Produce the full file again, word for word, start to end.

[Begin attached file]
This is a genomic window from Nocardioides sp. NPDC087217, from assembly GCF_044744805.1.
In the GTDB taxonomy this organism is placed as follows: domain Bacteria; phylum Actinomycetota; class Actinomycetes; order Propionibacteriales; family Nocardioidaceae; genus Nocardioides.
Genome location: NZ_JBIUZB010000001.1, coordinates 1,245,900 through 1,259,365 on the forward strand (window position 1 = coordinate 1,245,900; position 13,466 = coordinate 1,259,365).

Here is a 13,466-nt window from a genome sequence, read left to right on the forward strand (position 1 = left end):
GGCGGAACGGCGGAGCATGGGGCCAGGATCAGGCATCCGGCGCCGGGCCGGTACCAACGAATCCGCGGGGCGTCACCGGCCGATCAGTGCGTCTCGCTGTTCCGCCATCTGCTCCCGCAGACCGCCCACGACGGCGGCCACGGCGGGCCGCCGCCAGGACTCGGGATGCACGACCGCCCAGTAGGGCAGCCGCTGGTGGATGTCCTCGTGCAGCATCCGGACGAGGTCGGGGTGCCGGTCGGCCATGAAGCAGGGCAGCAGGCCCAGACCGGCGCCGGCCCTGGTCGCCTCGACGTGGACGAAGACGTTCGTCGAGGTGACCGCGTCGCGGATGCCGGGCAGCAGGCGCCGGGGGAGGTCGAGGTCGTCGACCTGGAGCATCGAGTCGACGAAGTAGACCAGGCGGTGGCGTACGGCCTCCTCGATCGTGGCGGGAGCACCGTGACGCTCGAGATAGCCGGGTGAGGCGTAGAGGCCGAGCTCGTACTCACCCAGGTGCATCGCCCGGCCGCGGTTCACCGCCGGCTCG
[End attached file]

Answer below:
This is a genomic window from Nocardioides sp. NPDC087217, from assembly GCF_044744805.1.
In the GTDB taxonomy this organism is placed as follows: domain Bacteria; phylum Actinomycetota; class Actinomycetes; order Propionibacteriales; family Nocardioidaceae; genus Nocardioides.
Genome location: NZ_JBIUZB010000001.1, coordinates 1,245,900 through 1,259,365 on the forward strand (window position 1 = coordinate 1,245,900; position 13,466 = coordinate 1,259,365).

Here is a 13,466-nt window from a genome sequence, read left to right on the forward strand (position 1 = left end):
GGCGGAACGGCGGAGCATGGGGCCAGGATCAGGCATCCGGCGCCGGGCCGGTACCAACGAATCCGCGGGGCGTCACCGGCCGATCAGTGCGTCTCGCTGTTCCGCCATCTGCTCCCGCAGACCGCCCACGACGGCGGCCACGGCGGGCCGCCGCCAGGACTCGGGATGCACGACCGCCCAGTAGGGCAGCCGCTGGTGGATGTCCTCGTGCAGCATCCGGACGAGGTCGGGGTGCCGGTCGGCCATGAAGCAGGGCAGCAGGCCCAGACCGGCGCCGGCCCTGGTCGCCTCGACGTGGACGAAGACGTTCGTCGAGGTGACCGCGTCGCGGATGCCGGGCAGCAGGCGCCGGGGGAGGTCGAGGTCGTCGACCTGGAGCATCGAGTCGACGAAGTAGACCAGGCGGTGGCGTACGGCCTCCTCGATCGTGGCGGGAGCACCGTGACGCTCGAGATAGCCGGGTGAGGCGTAGAGGCCGAGCTCGTACTCACCCAGGTGCATCGCCCGGCCGCGGTTCACCGCCGGCTCG